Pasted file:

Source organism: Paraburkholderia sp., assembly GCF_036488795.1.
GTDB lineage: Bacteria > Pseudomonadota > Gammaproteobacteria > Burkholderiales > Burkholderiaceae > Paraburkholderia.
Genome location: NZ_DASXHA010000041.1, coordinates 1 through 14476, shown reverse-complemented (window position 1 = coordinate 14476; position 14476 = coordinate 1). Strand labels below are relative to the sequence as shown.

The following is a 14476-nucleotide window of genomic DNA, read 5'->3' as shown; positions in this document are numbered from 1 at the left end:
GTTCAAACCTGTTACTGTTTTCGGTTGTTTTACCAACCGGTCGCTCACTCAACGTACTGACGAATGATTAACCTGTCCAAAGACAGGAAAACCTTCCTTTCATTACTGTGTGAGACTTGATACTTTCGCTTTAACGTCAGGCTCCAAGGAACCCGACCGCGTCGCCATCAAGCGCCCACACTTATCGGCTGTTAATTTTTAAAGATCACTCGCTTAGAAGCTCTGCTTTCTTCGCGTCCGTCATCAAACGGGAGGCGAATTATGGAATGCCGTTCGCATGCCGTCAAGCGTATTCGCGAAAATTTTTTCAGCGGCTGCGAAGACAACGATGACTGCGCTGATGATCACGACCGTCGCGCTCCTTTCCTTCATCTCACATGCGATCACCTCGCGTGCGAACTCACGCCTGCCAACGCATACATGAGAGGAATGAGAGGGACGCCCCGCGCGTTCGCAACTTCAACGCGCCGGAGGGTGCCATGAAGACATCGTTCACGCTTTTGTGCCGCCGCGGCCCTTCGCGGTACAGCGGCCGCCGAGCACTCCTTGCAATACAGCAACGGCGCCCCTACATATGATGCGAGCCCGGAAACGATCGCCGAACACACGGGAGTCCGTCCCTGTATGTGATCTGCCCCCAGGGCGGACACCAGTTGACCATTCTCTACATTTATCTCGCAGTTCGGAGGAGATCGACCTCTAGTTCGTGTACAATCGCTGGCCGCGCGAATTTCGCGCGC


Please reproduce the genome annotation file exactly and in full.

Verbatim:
Source organism: Paraburkholderia sp., assembly GCF_036488795.1.
GTDB lineage: Bacteria > Pseudomonadota > Gammaproteobacteria > Burkholderiales > Burkholderiaceae > Paraburkholderia.
Genome location: NZ_DASXHA010000041.1, coordinates 1 through 14476, shown reverse-complemented (window position 1 = coordinate 14476; position 14476 = coordinate 1). Strand labels below are relative to the sequence as shown.

The following is a 14476-nucleotide window of genomic DNA, read 5'->3' as shown; positions in this document are numbered from 1 at the left end:
GTTCAAACCTGTTACTGTTTTCGGTTGTTTTACCAACCGGTCGCTCACTCAACGTACTGACGAATGATTAACCTGTCCAAAGACAGGAAAACCTTCCTTTCATTACTGTGTGAGACTTGATACTTTCGCTTTAACGTCAGGCTCCAAGGAACCCGACCGCGTCGCCATCAAGCGCCCACACTTATCGGCTGTTAATTTTTAAAGATCACTCGCTTAGAAGCTCTGCTTTCTTCGCGTCCGTCATCAAACGGGAGGCGAATTATGGAATGCCGTTCGCATGCCGTCAAGCGTATTCGCGAAAATTTTTTCAGCGGCTGCGAAGACAACGATGACTGCGCTGATGATCACGACCGTCGCGCTCCTTTCCTTCATCTCACATGCGATCACCTCGCGTGCGAACTCACGCCTGCCAACGCATACATGAGAGGAATGAGAGGGACGCCCCGCGCGTTCGCAACTTCAACGCGCCGGAGGGTGCCATGAAGACATCGTTCACGCTTTTGTGCCGCCGCGGCCCTTCGCGGTACAGCGGCCGCCGAGCACTCCTTGCAATACAGCAACGGCGCCCCTACATATGATGCGAGCCCGGAAACGATCGCCGAACACACGGGAGTCCGTCCCTGTATGTGATCTGCCCCCAGGGCGGACACCAGTTGACCATTCTCTACATTTATCTCGCAGTTCGGAGGAGATCGACCTCTAGTTCGTGTACAATCGCTGGCCGCGCGAATTTCGCGCGC